Mental health clinicians are taught to introspect about the degree to which their own background, culture, values, and beliefs may affect their reactions to their clients, and to strive to maintain objectivity in the process of assessment, diagnosis, and treatment. Clinical social workers are the largest professional group providing mental health services in the United States, providing services in urban and rural outpatient and inpatient settings. Social workers are seen as different from clinical psychologists, psychiatrists, and other occupational groups that provide therapy in the emphasis that social work places on social justice, cultural competence, and respect for diversity. According to the National Association of Social Workers Code of Ethics, the social work profession requires its members to:
“[A]ct to prevent and eliminate…discrimination against any person, group, or class on the basis of race, ethnicity, national origin, color, sex, sexual orientation, age, marital status, political belief, religion, or mental or physical disability.”
An ethical dilemma may arise when the religious or moral beliefs of the social worker interfere with the duty of all health care professionals to provide optimal service to clients and to “do no harm.” This issue made national headlines in a related context, when Kim Davis, a clerk in Rowan County, Kentucky, was jailed after defying a federal court order to issue marriage licenses to gay couples. Her action was based on her contention that to do so would violate her religious beliefs. In his ruling, Judge David L. Bunning of the United States District Court stated:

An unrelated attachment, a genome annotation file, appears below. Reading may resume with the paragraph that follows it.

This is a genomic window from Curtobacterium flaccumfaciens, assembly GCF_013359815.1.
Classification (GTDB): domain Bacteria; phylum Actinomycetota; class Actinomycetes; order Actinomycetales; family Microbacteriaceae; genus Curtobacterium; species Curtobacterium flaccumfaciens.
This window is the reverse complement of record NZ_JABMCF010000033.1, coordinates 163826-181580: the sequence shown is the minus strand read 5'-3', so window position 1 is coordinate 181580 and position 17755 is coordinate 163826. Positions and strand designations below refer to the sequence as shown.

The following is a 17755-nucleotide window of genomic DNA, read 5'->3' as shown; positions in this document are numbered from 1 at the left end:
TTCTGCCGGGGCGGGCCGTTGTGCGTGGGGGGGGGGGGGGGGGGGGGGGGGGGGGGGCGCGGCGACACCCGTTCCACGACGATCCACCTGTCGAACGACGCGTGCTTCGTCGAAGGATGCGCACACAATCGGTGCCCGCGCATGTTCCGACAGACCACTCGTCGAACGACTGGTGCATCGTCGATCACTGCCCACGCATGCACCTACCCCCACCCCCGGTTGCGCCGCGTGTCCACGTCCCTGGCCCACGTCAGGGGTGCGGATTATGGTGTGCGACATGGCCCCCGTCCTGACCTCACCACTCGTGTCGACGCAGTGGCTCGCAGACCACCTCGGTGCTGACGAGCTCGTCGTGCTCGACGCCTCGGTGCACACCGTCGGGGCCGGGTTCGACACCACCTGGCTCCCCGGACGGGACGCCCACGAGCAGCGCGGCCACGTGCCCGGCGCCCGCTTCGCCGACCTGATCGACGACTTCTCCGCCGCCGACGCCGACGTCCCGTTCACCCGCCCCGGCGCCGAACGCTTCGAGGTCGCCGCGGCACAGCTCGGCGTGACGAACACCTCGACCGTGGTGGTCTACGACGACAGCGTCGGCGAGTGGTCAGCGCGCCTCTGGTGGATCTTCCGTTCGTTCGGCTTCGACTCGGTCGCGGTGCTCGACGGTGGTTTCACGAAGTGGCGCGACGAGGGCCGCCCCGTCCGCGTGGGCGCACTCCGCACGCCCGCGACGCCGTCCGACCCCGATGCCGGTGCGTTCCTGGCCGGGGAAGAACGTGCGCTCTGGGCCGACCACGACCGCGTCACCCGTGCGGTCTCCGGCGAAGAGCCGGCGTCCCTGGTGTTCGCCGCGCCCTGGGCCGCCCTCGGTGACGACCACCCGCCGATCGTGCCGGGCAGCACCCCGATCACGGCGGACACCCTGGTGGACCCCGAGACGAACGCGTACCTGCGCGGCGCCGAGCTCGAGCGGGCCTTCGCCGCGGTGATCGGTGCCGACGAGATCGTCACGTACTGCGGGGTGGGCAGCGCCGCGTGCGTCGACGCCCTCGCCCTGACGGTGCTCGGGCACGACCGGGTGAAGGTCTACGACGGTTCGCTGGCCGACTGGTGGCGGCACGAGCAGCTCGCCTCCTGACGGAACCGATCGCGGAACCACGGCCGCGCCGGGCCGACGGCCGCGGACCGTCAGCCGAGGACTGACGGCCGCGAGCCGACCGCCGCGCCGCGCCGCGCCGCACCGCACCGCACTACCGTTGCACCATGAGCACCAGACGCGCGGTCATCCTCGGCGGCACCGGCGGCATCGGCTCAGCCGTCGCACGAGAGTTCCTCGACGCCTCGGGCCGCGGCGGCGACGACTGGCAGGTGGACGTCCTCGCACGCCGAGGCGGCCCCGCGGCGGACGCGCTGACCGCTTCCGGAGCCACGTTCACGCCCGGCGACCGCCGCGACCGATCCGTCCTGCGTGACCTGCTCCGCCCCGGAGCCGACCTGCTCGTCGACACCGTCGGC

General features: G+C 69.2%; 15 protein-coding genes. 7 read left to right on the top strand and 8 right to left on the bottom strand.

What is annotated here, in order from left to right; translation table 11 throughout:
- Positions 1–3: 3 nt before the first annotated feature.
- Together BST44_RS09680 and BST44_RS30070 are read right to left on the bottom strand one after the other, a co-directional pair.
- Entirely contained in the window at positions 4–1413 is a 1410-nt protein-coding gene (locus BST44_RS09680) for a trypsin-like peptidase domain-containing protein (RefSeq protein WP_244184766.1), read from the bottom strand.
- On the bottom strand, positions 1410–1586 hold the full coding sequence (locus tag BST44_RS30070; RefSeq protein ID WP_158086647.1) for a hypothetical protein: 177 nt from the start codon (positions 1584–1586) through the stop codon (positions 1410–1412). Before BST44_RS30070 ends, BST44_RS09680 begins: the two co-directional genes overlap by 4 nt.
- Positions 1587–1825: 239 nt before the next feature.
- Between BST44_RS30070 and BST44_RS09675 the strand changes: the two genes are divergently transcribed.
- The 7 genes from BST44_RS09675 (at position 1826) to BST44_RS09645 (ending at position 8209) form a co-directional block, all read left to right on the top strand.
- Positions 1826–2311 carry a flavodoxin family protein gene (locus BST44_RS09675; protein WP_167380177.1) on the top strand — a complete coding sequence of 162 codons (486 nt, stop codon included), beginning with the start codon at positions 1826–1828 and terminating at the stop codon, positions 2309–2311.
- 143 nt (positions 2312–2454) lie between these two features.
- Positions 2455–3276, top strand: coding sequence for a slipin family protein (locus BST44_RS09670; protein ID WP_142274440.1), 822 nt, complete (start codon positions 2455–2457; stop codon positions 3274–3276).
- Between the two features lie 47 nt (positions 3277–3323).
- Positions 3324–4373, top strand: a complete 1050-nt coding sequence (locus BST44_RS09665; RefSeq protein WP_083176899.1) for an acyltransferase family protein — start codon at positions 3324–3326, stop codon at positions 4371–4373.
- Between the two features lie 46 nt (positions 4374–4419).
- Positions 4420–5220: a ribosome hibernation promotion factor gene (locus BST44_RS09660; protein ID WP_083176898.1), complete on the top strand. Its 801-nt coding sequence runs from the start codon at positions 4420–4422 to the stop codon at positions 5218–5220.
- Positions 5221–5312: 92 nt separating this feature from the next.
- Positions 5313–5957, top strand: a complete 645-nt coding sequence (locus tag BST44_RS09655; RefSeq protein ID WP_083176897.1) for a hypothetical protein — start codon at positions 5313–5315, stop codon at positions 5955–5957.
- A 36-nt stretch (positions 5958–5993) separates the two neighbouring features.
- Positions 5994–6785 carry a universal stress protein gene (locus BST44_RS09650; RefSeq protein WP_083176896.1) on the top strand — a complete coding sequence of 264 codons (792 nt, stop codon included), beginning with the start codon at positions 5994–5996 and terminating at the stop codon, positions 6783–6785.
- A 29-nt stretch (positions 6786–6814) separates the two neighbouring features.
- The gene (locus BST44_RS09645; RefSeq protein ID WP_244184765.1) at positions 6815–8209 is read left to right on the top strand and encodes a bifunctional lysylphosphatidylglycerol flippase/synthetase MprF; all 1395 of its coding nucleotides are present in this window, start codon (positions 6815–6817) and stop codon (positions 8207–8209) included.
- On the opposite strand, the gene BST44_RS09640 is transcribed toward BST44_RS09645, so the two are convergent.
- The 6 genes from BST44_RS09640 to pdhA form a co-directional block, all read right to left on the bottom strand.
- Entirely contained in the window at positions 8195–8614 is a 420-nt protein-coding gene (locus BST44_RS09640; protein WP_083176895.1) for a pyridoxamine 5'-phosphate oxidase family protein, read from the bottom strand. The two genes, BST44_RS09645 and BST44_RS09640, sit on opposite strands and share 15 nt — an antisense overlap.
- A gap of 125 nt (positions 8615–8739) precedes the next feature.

“If you give people the opportunity to choose which orders they follow, that’s what potentially causes problems.”
In defense of Davis, Ryan Anderson of the Heritage Foundation wrote:
“Ms. Davis felt she had to follow her conscience… That, after all, is what religious freedom and religious accommodations are all about: creating the space for citizens to fulfill their duties, as they understand them, to God—regardless of what the rest of us think.”
A similar conflict between religious faith and the requirements of one’s job or one’s profession may be seen in social work practice in the following scenario:
A clinical social worker has been treating a 25-year-old man for depression and anxiety. In the fourth session, the client reveals that he is gay, and that he has not “come out” to his family. He states that he has been involved in a committed, monogamous relationship with another man, and is contemplating marriage. He would like to inform his parents of this good news, but is fearful that they may angrily reject him. He is seeking counseling around this issue. The social worker belongs to a faith tradition that believes that homosexuality is a sin, and whose leaders have been prominent in opposing same-sex marriage. The social worker, who had up to this point believed that treatment was going well, is concerned that his own religiously based objections to homosexuality will interfere with his ability to provide unbiased mental health treatment services. The social worker contemplates informing the client that he will have to transfer him to another therapist.